Over the years of my parenting journey, I have been blessed to have deep friendships with women who were about 10 years ahead of me in my journey. Their kids were in the next stage of childhood and their wisdom and understanding was so critical to me. I could talk to them about challenges, struggles and discipline strategies and they had already been there. They also understood how exhausting “momming” can be and they occasionally offered to take my kids so I could have some time. Each of these women are still friends that I hold very dear to my heart because they were there in my life for a reason!
5. Plan Some Weekly Time to do Something That Makes you Happy
This is such a critical part of taking care of yourself. Perhaps you have a hobby or love to work out at the gym. Maybe you like to get your nails done or shop without children in your cart. Maybe you’ve been wanting to join a women’s Bible study. I love to play the piano and sometimes just sitting at the piano for a few minutes playing, fills my heart with peace. I also love to take nature pictures. Whatever it is for you, make that a priority. Your mental health is critical for the health and well-being of your family.
6. Take Pictures and Print Them Out
So often, we are so busy that we don’t stop and savor the time we have with our children. Unfortunately, our memories don’t always stay true and we forget the beautiful moments along the way each day. Hang your pictures of your family happy times on your bathroom mirror, by your desk, on your fridge, or some place where you will see them every day. It is great to post pictures on Facebook and Instagram for all of your friends and followers to see your happy times, but you need to see these daily reminders as well.
These photos represent the greatest treasure God has given to you.
7. Reach Out to a Younger Mom
You have experience and wisdom that a younger mom may be needing right now. Look for someone that you can mentor and encourage.
As my children have grown up, I have had the opportunity to be a mentor to several younger moms in different places where we have lived. Moms who were exhausted by the time they got to church and didn’t have much patience left to deal with their kiddos. Moms who needed to hear the message. My daughters are in college now, but I still take a bag of quiet toys and books to share with a frazzled mom with busy kids. My husband jokes that I still can’t sit in church without toys and perhaps he’s right.
But seriously, you have experience to share. Don’t be afraid to reach out to a younger mom and listen to her loneliness, insecurities or challenges. You just might end up with a new best friend along the way!
8. Re-Evaluate Your Family Priorities
If you are a tired and overwhelmed mom, take some time to think about the reasons why. Are you trying to be everything to everyone in your house? Perhaps you need to work out a plan for the other family members to help with chores. Are you taking time to fill up your spiritual bucket? Ask God to help you wake up rested with time to spend time with Him. Are you always running? Perhaps you need to re-evaluate your family schedule and prioritize the things that make you busy so that you are doing the things that you really value and not just filling up your schedule with things that keep you busy.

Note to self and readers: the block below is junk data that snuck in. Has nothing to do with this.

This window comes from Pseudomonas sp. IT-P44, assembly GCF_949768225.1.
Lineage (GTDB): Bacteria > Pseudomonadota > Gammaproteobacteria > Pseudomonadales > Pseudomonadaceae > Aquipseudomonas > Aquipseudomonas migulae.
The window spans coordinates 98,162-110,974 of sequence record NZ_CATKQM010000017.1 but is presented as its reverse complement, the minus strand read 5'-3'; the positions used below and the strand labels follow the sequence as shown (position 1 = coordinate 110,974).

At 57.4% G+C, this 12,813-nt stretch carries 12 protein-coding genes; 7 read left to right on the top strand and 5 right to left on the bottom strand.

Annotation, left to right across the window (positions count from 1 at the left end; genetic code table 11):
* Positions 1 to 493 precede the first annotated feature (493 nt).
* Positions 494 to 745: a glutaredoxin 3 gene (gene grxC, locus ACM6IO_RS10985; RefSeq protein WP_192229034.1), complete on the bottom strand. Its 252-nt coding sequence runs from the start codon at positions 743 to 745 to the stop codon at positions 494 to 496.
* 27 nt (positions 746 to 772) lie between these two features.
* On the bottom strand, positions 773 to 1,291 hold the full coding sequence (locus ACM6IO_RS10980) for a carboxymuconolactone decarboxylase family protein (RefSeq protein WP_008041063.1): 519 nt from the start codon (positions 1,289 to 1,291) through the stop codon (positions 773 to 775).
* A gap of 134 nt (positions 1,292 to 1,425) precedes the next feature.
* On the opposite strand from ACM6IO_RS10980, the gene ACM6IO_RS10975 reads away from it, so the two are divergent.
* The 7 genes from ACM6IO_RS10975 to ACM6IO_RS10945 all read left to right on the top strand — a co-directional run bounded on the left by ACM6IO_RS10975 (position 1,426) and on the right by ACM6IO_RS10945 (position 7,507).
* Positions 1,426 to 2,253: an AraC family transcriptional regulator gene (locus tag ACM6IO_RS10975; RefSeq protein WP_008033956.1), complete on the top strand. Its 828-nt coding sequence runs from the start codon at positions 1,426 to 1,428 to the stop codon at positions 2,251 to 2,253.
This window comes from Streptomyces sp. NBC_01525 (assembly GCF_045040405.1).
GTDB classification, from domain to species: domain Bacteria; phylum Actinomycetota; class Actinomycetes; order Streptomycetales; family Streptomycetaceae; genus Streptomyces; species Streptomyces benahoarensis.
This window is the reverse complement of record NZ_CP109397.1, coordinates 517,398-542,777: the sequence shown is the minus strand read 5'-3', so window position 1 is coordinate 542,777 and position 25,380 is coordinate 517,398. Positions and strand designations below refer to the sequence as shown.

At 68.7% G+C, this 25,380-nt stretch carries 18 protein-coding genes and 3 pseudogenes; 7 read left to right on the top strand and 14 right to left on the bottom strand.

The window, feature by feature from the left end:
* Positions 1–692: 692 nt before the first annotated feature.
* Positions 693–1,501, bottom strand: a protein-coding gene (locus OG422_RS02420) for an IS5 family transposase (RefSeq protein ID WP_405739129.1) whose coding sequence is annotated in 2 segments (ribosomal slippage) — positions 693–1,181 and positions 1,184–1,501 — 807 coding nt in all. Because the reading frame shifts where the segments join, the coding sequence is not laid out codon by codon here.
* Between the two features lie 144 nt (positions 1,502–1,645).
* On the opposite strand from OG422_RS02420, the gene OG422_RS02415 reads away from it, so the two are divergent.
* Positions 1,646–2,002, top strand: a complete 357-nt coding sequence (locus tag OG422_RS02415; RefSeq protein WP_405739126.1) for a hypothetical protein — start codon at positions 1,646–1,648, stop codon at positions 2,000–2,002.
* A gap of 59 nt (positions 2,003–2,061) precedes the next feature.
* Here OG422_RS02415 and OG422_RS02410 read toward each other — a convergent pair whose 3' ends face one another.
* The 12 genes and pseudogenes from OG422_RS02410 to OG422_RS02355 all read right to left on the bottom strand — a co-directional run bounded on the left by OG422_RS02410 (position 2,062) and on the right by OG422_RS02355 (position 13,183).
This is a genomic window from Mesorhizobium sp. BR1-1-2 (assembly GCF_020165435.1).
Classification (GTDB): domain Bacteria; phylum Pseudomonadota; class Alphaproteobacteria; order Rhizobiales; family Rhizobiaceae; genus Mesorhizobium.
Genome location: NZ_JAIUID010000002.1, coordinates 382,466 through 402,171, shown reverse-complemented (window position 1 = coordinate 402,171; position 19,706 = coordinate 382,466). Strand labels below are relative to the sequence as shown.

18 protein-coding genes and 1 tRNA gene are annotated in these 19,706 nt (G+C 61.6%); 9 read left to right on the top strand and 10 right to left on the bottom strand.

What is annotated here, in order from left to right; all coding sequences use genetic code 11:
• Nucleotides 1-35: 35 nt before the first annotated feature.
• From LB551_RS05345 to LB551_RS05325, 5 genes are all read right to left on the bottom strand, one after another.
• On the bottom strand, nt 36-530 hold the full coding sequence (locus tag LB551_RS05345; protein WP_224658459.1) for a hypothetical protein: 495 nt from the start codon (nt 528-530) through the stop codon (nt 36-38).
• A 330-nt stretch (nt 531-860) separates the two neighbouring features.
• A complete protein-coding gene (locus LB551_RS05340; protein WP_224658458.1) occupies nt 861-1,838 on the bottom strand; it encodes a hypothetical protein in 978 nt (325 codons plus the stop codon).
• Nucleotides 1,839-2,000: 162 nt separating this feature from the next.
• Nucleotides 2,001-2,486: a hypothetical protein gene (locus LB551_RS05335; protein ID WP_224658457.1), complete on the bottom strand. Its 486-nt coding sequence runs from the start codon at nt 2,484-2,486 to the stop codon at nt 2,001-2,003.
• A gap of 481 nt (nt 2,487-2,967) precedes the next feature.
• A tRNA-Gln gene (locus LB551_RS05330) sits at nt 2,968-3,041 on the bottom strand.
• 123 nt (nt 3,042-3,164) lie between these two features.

Dear Mom. You are not alone. Just because you are tired doesn’t mean you are bad mom. Needing a breath or some personal time is an indication of your need for your own health. Only when you have filled your own bucket can you fill the needs of your family and show them Jesus’ love. Your time with your children is like frost that will melt away. Treasure these moments and make the most of them.
What can you change in your day today to take care of yourself and therefore be a better mom?
I’d love to hear about your plan! Please drop a comment in the box below and tell me what you are doing today to take care of yourself.
If you know of a struggling mom out there who might appreciate these tips and encouragement, please share this with them!
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3 thoughts on “8 Tips for Exhausted Christian Moms”
Great list. I often feel like I need a mom break. A girls weekend or some time away from the home with other women to have adult conversations. My kids are much younger and I find it hard to find time for me, I can relate to having your daughter interrupt your devotional time. I have started to include my 4yr old. Shes awake anyway, since it seems like she waits until she hears me move around to get up. I like the idea of finding a mentor. I find it hard to find someone I can talk to who is older or has older kids. But I do chat with friends in a similar stage and we bounce ideas off each other which is nice.
It sounds like you have some good strategies as well. I love the weekend getaway idea as well. That didn’t happen often for me since my husband traveled but it was sure nice once a year or so. It is beautiful to include your kids in your devotional time. Great teaching by example opportunity.
Writing your prayers is such a good one! It makes a huge difference in my life.